What is informal education?
What is informal education?
So what is our understanding of informal education? Here at YWN, we explore the subject matter.
We shall mainly focus on informal education as a process of helping young people to learn.
It is a process that happens and takes place on a daily basis without being conscious or learning. This may happen with friends, families work as colleagues and as you as a parent. For example, sometimes as friends, we may give advice and encourage them to talk about a situation that has happened in their lives. This helps them to get their feelings, emotions out and find ways to deal with the situation with the help and support given by you.
As you may know that if you are a parent your children are the students in your life. As with all children growing up, they have an enquiring mind full of questions filled with how do I do this? and why is this not working? you get the idea.
So you are constantly teaching your children how to do things and showing/teaching them how it’s done. In some cases you may not know the answer to the question but what do you do? You go and do your research on the topic, go online read books to find out more information about the subject.
“Others may view informal education as the learning projects that we undertake for ourselves.” (Jeffs, T. and Smith, M. K. (1997, 2005, 2011). For gaining knowledge on a particular subject or topic.
In youth work, we view informal education as youth workers involved in delivering a variety of educational programmes which is designed to engage young people in their personal and social development. This is undertaken by working in youth and community organizations.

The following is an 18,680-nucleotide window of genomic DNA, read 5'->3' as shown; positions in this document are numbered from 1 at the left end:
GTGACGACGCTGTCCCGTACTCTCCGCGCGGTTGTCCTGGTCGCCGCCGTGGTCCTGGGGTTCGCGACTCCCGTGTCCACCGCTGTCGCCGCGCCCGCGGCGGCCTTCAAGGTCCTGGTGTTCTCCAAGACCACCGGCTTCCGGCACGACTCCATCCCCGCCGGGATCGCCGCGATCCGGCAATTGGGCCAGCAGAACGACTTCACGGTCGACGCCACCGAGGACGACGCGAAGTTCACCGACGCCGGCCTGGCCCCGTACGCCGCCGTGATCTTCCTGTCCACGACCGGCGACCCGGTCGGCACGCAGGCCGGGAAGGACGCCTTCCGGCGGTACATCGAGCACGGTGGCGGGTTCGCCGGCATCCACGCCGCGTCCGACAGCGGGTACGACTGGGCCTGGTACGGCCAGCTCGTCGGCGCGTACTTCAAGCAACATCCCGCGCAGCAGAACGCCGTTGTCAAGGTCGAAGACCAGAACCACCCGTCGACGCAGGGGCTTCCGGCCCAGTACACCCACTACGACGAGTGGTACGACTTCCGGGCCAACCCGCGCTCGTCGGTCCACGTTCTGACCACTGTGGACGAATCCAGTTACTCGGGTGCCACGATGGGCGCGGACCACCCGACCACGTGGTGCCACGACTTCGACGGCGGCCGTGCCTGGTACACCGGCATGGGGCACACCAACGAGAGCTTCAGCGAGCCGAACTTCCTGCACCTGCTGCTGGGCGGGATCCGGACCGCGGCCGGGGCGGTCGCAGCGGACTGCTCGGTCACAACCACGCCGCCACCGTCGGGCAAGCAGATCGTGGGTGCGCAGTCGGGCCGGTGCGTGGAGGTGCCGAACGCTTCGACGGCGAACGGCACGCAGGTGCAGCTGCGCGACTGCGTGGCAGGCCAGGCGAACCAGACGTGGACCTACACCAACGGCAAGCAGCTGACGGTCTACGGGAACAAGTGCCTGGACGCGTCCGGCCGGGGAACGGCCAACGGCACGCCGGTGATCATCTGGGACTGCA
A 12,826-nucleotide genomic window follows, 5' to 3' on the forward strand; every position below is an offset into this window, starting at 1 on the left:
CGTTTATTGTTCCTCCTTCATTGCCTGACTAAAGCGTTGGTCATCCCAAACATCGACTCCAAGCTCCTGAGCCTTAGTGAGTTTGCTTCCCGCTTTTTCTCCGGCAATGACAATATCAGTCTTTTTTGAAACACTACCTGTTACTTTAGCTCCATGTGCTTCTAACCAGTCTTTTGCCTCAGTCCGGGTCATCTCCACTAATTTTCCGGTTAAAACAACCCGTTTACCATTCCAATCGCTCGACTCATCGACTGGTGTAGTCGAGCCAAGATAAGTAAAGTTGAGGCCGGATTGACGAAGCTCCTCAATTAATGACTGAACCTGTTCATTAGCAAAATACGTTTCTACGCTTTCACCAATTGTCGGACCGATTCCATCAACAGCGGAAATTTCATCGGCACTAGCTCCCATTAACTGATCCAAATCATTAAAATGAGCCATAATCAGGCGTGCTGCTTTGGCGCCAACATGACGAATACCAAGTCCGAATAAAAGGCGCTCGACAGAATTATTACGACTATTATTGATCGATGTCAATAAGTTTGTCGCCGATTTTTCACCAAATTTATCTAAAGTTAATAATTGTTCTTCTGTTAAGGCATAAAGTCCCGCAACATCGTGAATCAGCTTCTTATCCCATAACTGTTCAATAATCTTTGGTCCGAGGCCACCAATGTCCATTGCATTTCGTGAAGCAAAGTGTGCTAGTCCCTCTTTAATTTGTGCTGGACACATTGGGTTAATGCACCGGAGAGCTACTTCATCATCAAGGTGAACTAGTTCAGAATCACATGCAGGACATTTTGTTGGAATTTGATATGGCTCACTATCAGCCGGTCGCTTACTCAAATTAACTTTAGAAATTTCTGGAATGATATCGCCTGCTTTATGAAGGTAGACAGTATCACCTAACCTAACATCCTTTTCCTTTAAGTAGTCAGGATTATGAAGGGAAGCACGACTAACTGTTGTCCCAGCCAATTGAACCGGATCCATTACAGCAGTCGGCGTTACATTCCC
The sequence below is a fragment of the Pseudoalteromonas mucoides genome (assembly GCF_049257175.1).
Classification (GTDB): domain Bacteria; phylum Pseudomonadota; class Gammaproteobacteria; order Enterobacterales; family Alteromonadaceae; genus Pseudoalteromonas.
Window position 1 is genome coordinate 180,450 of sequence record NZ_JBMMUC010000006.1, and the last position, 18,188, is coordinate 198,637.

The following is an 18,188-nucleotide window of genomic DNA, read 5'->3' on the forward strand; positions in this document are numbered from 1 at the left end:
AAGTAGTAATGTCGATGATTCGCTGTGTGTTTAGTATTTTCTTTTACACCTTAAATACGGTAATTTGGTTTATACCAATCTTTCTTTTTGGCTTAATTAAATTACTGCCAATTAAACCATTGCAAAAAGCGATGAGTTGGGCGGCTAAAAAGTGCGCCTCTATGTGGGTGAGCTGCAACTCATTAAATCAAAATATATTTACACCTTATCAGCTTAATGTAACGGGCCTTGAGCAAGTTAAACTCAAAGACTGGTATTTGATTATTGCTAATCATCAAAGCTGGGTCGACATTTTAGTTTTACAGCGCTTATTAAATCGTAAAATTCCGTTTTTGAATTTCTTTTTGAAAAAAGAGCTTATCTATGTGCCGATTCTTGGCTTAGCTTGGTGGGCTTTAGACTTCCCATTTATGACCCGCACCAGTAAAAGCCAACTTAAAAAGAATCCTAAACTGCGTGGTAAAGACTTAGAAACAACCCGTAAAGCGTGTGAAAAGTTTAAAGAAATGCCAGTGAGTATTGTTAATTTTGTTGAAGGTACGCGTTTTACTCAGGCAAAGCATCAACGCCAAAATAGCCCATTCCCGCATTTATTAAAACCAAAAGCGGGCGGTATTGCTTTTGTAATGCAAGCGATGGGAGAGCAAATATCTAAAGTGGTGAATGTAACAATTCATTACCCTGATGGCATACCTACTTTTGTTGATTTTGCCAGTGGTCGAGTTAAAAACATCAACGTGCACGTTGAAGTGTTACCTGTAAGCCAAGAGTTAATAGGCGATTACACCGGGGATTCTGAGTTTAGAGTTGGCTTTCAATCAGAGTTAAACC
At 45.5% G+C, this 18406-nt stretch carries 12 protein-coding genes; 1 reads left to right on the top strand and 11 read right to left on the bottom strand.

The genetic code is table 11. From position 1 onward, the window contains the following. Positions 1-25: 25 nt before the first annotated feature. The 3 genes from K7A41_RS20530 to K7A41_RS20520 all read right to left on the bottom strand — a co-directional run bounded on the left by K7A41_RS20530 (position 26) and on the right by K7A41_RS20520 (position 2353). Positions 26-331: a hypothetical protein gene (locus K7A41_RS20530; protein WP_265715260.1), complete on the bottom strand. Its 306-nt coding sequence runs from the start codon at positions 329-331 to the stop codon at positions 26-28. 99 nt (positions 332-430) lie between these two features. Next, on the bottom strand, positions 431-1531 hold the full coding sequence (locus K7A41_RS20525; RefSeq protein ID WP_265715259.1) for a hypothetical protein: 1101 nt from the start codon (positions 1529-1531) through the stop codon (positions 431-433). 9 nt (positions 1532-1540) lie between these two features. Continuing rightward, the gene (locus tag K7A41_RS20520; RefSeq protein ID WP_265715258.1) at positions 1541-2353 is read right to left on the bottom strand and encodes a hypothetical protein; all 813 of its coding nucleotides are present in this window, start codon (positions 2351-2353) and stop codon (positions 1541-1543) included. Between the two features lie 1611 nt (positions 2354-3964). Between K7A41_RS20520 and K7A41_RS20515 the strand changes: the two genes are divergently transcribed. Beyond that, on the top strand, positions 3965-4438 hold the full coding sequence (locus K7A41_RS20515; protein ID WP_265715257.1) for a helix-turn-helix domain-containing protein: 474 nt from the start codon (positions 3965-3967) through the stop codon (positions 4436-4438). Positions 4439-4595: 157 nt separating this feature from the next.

As youth workers or in general if we asked the question ‘education’ and ‘learning the first thing that pops up in our mind is school, classroom, university and not to mention teachers.
“Informal education is the wise, respectful and spontaneous process of cultivating learning. It works through conversation, and the exploration and enlargement of experience.” (Jeffs, T. and Smith, M. K. (1997, 2005, 2011)
As youth workers, we have to be aware that we are constantly teaching on a daily basis. This is done through our conversation with young people or watching television, reading newspapers. This interaction provides us youth workers to be reflective and learning in the process.
Youth workers start from the belief that learning can take place in any settings between the young people
We are constantly engaged in learning whether we are giving advice or sharing thoughts with other practitioners. how we absorb and take in information and knowledge is a topic in its own right, however, As informal educators, we should be intentional and purposefully creating opportunities to engage young people with the “aim of fostering learning” (Jeffs and Smith 1999: 13). For example, this is done by undertaking or joining;
asking meaningful questions
This in return fosters deeper conversations and dialogue with young people with a few of being reflective of the values, behaviour and beliefs which may guide our discussions and build stronger relationships with young people.
“These ways of working all entail learning – but informal education tends to be unpredictable – we do not know where it might lead – and spontaneous.”
In the discussion above we can come to an agreement that whether we are parents or specialist youth workers, educators, we are constantly in the teaching mode. for example when we are engaged in learning new things involved in a project we are in the process of teaching ourselves others consciously and unconsciously.
So what are your thoughts on this topic leave your comments below
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Hemmings, H. (2011). Together: How small groups achieve big things London: John Murray
Jeffs, T. and Smith, M. K. (2005). Informal Education: Conversation, Democracy and Learning
, Ticknall: Education Now.
Blyth, C. (2008). The Art of Conversation: Change Your Life with Confident Communication
. London: John Murray.